All the World is Human

The Debate at Valladolid took place in 1550. By that time, Cortés had conquered Mexico and Pizarro had destroyed the Incas. Despite Las Casas' technical victory at Valladolid, Charles V had allowed further violent conquest in the Americas. Half a century later, the results of their policy with forced Christianization or punishment were obvious.

The Confession, 1589

On his death-bed in Cuzco on September 18, 1589, at the age of 78, Mancio Sierra de Leguízamo addressed this remarkable testament to King Philip II:

"For the peace of my soul and before I start this will, I declare that for many years now I have desired to speak to the Catholic majesty of King Philip our lord, knowing how Catholic and most Christian he is, because I took part in the name of the Crown in the discovery, conquest and settlement of these kingdoms when we deprived those who were the lords, the Incas, who had ruled them as their own. And it should be known to His Most Catholic Majesty that we found those realms in such good order that there was not a thief or a vicious man, nor an adulteress, nor were there fallen women admitted among them, nor were they an immoral people, being content and honest in their labor. All things from the smallest to the greatest had their place and order. And that the Incas were feared obeyed and respected by their subjects as being very capable and skillful in their rule, as were their governors.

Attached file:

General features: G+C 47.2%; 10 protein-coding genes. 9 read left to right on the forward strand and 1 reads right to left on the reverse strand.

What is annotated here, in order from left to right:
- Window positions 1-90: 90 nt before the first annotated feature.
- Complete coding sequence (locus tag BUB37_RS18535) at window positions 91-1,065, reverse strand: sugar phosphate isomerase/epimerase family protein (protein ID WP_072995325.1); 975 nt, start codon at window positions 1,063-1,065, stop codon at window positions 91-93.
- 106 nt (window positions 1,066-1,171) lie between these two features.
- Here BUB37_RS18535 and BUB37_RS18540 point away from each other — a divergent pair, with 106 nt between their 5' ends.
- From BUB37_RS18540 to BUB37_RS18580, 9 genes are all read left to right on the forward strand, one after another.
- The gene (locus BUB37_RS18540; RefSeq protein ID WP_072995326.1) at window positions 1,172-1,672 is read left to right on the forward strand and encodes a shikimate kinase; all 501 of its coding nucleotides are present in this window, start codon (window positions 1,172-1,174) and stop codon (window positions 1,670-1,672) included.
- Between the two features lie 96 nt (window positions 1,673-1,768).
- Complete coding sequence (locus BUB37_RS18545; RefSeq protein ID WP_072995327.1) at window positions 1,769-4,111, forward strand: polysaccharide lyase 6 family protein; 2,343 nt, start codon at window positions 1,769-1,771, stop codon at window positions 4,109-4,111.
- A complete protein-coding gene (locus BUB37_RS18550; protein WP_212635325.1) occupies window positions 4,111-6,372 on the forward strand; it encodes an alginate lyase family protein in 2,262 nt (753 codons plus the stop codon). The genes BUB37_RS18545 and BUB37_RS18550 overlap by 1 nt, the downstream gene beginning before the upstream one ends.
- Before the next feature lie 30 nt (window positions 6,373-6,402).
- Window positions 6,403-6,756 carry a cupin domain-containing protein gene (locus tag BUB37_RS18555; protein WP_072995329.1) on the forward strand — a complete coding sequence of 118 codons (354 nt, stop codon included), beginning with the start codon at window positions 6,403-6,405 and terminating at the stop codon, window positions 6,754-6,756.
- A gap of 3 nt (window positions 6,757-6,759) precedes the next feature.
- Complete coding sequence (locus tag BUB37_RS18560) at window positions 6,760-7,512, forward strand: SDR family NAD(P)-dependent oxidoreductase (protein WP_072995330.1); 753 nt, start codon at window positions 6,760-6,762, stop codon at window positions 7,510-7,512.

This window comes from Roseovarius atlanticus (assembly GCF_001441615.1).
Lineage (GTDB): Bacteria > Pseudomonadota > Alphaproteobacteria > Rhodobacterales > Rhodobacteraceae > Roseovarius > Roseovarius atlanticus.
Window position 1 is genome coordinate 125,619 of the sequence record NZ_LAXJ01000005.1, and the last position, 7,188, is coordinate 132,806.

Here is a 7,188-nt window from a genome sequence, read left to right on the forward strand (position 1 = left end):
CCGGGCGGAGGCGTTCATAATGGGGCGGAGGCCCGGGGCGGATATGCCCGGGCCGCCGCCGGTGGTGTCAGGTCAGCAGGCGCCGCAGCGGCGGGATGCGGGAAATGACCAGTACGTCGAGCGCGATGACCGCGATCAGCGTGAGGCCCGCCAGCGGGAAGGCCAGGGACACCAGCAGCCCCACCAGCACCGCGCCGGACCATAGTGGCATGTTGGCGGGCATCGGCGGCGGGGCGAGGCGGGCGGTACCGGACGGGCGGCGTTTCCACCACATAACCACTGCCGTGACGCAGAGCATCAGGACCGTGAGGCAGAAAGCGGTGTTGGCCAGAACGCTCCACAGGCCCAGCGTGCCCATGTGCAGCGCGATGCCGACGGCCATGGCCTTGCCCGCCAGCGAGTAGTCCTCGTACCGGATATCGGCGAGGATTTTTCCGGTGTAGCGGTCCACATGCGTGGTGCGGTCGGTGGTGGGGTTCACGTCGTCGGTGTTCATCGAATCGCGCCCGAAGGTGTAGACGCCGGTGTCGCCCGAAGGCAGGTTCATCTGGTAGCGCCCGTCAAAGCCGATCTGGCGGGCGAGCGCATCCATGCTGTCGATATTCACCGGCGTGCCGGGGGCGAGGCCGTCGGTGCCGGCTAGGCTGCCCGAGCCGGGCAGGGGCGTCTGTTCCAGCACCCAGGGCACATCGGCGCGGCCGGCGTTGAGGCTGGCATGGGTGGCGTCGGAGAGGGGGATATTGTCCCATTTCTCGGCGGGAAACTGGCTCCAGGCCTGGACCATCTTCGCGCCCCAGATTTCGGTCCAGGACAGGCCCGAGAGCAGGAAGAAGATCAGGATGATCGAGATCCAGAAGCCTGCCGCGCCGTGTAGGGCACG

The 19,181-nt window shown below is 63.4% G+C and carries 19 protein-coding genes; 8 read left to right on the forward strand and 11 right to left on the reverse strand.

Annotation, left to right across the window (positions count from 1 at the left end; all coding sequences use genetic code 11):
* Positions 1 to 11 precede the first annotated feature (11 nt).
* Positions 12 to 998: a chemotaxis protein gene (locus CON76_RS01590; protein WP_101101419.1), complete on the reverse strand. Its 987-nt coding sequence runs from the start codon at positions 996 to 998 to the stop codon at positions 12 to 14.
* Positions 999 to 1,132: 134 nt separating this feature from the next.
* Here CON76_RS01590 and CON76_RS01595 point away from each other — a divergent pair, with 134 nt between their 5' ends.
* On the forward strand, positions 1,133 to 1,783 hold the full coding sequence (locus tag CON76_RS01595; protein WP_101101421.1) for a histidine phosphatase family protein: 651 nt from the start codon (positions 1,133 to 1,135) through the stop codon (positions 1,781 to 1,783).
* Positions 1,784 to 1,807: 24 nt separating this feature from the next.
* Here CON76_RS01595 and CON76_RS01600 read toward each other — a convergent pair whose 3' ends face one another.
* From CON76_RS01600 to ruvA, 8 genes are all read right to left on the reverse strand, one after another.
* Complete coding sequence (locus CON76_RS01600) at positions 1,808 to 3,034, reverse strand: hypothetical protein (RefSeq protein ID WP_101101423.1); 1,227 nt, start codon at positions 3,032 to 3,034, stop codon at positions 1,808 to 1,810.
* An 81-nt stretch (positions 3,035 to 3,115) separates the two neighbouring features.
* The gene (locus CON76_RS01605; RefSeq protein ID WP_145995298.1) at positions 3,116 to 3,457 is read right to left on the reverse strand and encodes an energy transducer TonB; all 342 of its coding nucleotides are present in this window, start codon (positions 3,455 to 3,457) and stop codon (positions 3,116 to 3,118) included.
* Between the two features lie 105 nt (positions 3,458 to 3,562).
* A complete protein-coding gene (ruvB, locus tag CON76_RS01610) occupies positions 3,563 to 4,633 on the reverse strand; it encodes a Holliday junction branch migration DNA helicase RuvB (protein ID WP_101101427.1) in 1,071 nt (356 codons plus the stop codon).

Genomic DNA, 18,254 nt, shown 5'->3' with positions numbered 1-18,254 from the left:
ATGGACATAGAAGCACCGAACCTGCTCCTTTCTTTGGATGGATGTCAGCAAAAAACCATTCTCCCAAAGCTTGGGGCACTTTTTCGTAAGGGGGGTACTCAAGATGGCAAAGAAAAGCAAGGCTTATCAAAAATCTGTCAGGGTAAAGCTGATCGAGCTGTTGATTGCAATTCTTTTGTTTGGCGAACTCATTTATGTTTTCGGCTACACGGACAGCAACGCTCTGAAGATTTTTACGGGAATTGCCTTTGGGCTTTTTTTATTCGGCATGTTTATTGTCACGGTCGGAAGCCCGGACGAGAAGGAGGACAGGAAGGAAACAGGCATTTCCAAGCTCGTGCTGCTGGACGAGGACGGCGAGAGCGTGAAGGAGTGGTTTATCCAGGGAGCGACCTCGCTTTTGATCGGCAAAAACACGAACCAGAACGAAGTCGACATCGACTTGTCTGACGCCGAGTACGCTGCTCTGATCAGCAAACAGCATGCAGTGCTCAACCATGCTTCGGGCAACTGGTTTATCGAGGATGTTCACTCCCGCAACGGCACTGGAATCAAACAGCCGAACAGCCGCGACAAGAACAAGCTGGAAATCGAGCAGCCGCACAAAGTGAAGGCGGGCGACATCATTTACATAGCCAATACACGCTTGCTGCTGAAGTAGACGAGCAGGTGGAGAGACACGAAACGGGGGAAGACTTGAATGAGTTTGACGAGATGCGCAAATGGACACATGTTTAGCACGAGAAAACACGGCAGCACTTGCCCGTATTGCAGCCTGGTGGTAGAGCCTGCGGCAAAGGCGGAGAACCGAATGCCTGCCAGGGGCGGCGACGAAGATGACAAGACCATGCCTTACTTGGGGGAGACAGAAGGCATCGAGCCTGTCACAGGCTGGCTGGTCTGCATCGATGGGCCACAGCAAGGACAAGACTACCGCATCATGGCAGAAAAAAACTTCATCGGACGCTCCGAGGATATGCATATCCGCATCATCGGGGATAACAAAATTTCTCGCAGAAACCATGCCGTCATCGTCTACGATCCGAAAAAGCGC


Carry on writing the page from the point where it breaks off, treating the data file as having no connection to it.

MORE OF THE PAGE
I wish your majesty to understand the motive that moves me to make this statement is the peace of my conscience and because of the guilt I share. For we have destroyed by our evil behaviour such a government as was enjoyed by these natives. They were so free of crime and greed, both men and women, that they could leave gold or silver worth a hundred thousand pesos in their open house. So that when they discovered that we were thieves and men who sought to force their wives and daughters to commit sin with them, they despised us. But now things have come to such a pass in offence of God, owing to the bad example we have set them in all things, that these natives from doing no evil have turned into people who can do no good, something which must touch your Majesty»s conscience as it does mine, as one of the first conquistadors and discoverers, and something that demands to be remedied."

I inform your Majesty that there is no more I can do to alleviate these injustices other than by my words, in which I beg God to pardon me, for I am moved to say this, seeing that I am the last to die of the conquistadors."

Amerindians Practice Cannibalism Amerindians Practicing Cannibalism
The ritual of human sacrifice in the New World remains the most extreme divergence from western ideas of civilization. Theodore de Bry and other Europeans depicted this practice in drawings and woodcuts.
Credit: Theodor de Bry, British Museum